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Civics 101: Tennessee played pivotal role in women's quest for voting rights

J.H. Osborne • Aug 20, 2018 at 3:15 PM

This week’s “Civics 101” focuses on the 19th Amendment to the U.S. Constitution, ratified on August 18, 1920, thanks to one vote by one Tennessee lawmaker cast on the advice of his mother.

• The 19th Amendment states, “The right of citizens of the United States to vote shall not be denied or abridged by the United States or by any State on account of sex.” In other words, it granted women the right to vote.

• Early in 1919, the U.S. House of Representatives passed the 19th Amendment by a vote of 304 to 90, and the Senate approved it 56 to 25.

• To take effect, a minimum of 36 state legislatures needed to ratify it. Illinois, Wisconsin, and Michigan were the first states to do so.

• In the summer of 1920, Tennessee’s governor called a special session of the General Assembly to consider the issue — putting the state in the position to be the needed 36th “yes” for ratification.

• On August 18, 1920, it appeared that Tennessee had ratified the amendment — the result of a change of vote by legislator Harry T. Burn at the insistence of his elderly mother. But those against the amendment managed to delay official ratification. Anti-suffrage legislators fled the state to avoid a quorum, and their associates held massive anti-suffrage rallies and attempted to convince pro-suffrage legislators to oppose ratification. However, Tennessee reaffirmed its vote and delivered the crucial 36th ratification necessary for final adoption.

• Gov. Albert H. Roberts signed the ratification document on August 24, 1920 and sent it to the federal government.

• Some states were slow with their endorsement even after the amendment became a part of the supreme law of the land. Maryland, for example, did not ratify the amendment until 1941, and did not transmit the ratification document to the State Department until 1958.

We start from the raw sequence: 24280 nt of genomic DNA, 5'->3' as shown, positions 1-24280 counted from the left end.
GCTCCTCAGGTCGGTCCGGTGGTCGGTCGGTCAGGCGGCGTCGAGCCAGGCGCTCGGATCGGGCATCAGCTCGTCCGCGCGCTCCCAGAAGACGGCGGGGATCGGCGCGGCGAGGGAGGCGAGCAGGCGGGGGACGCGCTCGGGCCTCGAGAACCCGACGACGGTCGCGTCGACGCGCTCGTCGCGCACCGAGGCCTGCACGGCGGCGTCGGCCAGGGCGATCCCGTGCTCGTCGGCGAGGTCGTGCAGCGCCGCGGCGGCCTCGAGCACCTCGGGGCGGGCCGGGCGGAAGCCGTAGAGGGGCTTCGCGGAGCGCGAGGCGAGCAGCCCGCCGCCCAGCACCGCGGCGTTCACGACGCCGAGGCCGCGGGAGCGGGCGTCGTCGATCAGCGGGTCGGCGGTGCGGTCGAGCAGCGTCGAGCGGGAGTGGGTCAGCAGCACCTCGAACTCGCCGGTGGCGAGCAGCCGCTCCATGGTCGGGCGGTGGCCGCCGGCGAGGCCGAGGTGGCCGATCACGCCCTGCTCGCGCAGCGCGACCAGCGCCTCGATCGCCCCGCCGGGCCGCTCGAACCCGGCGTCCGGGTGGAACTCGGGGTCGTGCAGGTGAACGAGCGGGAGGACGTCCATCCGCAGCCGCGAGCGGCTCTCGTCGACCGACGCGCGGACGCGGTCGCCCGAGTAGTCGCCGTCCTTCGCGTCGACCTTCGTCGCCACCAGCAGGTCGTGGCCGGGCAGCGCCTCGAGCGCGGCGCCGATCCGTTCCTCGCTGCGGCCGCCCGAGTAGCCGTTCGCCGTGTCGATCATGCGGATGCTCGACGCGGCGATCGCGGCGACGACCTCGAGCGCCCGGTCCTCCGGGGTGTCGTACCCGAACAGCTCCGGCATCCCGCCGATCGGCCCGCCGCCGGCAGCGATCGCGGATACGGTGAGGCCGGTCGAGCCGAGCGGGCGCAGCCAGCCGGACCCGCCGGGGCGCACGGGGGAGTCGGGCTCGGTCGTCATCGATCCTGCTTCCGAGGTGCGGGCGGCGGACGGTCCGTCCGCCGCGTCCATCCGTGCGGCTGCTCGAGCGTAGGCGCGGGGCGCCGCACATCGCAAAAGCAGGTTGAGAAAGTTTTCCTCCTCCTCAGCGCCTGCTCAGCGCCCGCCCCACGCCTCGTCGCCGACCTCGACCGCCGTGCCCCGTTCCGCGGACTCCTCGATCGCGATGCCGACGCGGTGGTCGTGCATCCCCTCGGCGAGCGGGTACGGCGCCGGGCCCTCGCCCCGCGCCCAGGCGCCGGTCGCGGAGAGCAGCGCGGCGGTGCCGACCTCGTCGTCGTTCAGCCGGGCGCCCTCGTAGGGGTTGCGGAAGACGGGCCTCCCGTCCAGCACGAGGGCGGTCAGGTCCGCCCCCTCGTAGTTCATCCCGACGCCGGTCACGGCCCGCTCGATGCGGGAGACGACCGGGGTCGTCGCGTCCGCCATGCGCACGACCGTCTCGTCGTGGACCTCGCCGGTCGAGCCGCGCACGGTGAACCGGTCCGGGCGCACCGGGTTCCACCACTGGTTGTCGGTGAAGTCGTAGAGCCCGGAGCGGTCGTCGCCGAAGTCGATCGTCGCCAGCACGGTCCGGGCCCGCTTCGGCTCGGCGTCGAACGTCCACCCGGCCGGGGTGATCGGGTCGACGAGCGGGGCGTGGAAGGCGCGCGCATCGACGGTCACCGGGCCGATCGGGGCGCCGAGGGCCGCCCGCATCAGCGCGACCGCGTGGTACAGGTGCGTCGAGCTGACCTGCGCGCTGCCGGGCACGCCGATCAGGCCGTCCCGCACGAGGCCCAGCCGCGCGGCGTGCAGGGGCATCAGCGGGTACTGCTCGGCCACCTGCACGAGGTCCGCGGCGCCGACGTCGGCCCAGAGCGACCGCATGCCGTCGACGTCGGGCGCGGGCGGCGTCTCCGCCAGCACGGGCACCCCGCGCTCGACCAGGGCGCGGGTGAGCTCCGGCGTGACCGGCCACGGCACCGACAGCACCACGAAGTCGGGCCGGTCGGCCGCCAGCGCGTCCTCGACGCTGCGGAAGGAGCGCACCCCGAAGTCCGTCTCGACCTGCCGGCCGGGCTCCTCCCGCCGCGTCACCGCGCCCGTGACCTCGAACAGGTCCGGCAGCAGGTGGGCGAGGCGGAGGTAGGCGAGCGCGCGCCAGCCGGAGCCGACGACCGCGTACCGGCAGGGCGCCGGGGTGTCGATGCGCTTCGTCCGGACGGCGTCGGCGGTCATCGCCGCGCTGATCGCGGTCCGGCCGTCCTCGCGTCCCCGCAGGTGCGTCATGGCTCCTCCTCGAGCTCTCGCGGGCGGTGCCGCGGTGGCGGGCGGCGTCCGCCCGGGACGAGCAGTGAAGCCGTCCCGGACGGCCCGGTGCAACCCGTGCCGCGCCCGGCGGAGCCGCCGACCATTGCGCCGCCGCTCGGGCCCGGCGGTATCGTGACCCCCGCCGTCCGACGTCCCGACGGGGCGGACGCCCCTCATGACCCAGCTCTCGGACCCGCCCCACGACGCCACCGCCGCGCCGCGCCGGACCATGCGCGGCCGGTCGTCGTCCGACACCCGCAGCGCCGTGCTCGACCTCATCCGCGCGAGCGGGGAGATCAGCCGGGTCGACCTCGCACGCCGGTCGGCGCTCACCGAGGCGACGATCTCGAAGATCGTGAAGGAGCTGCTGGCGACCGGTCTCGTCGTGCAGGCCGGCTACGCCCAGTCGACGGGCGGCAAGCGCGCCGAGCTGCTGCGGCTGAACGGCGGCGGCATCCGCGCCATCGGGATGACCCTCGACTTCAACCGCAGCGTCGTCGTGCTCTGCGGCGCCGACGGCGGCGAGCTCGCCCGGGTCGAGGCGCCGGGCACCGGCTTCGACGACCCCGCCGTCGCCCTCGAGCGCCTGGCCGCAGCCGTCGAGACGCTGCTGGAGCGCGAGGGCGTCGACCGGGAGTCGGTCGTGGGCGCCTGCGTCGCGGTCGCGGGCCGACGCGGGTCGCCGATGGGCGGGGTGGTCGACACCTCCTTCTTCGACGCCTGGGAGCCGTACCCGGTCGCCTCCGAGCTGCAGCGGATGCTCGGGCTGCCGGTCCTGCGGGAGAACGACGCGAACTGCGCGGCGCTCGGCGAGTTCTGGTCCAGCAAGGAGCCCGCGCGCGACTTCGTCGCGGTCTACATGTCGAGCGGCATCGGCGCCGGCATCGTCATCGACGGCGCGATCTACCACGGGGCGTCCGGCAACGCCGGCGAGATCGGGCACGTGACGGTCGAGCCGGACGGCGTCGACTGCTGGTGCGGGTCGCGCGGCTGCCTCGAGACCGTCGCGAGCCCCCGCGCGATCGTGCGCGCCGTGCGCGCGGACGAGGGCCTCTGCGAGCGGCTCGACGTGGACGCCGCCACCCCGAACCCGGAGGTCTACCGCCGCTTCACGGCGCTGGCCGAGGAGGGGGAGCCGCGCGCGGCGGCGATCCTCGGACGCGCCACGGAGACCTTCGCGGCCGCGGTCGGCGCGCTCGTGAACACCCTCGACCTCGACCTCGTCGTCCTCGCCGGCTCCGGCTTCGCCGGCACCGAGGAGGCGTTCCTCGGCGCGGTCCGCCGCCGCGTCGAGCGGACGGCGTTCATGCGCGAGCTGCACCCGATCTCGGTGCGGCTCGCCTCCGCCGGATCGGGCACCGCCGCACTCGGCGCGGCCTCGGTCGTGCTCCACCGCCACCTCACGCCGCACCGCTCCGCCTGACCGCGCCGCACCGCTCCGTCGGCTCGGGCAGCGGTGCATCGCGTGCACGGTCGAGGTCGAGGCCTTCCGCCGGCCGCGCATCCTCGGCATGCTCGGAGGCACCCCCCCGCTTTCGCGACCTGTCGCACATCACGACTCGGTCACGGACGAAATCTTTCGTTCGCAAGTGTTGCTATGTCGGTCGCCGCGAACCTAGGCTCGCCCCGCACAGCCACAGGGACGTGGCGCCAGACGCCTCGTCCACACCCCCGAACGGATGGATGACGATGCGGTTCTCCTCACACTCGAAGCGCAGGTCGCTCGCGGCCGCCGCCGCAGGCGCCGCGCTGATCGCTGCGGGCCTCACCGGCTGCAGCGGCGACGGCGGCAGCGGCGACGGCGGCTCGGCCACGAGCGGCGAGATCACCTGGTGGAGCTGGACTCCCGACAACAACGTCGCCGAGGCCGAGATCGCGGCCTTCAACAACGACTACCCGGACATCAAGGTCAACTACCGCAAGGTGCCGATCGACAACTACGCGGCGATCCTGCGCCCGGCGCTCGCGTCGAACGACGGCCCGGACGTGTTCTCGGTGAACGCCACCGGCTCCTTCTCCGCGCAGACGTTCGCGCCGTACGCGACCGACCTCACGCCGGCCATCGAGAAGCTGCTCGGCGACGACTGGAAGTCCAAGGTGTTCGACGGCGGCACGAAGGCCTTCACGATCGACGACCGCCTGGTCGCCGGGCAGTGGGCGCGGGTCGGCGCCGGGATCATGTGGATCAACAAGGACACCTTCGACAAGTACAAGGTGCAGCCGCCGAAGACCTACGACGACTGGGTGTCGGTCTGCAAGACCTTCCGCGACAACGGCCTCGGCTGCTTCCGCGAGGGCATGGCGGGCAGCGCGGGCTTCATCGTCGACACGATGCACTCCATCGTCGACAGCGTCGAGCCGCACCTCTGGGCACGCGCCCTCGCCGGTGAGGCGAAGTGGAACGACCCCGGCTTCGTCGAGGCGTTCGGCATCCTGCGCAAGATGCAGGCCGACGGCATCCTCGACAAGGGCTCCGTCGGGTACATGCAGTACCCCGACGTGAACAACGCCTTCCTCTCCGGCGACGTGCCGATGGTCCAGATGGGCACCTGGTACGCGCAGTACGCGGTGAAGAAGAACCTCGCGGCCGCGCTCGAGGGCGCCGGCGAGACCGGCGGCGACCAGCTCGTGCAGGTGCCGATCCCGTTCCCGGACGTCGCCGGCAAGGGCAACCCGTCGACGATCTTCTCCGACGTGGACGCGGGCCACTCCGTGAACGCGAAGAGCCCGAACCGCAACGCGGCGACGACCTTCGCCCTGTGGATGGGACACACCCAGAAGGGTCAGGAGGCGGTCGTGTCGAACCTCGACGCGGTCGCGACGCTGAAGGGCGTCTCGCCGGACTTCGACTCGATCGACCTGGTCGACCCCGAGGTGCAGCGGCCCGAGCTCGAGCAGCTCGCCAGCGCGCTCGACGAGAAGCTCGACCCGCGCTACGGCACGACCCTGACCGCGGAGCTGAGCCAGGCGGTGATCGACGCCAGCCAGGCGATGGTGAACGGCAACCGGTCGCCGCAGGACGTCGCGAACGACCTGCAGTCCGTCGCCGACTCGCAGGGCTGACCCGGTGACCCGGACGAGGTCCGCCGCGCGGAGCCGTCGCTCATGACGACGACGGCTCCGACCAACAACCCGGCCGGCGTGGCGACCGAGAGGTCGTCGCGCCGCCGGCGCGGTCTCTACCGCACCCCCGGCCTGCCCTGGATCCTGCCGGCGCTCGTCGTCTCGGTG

• Sullivan County Administrator of Elections Jason Booher uses the story of a young state lawmaker and his decisive vote in that historic national issue when he talks to local high school students about the importance of voting.

“I explain to the students that if they feel the concerns and issues of their generation are being ignored, they have the power to change that by voting,” Booher told the Times News earlier this year. “I share with them the history of the ratification of the 19th Amendment to the U.S. Constitution giving women the right to vote. What was known as ‘the War of the Roses’ came to Tennessee in 1920 as the state considered ratification. After two tie votes of the Tennessee General Assembly, State Representative Harry T. Burn from McMinn County — the hills of East Tennessee — switched his vote in favor of ratification, giving all women throughout the country the right to vote.”

• Burn, 22 when he was elected state representative, attributed his change of mind to a letter he received from his mother, Febb Burn, which encouraged him “... be a good boy and help Mrs. Catt put the ‘rat’ in ratification.” Burn is often quoted as having said, “I know that a mother’s advice is always safest for her boy to follow.”

• “Mrs. Catt” is a reference to Carrie Chapman Catt, who founded the League of Women Voters during the convention of the National American Woman Suffrage Association, held just six months before the 19th Amendment was ratified, giving women the right to vote after a 72-year struggle.

Sources: National Archives, Tennessee State Museum, League of Women Voters

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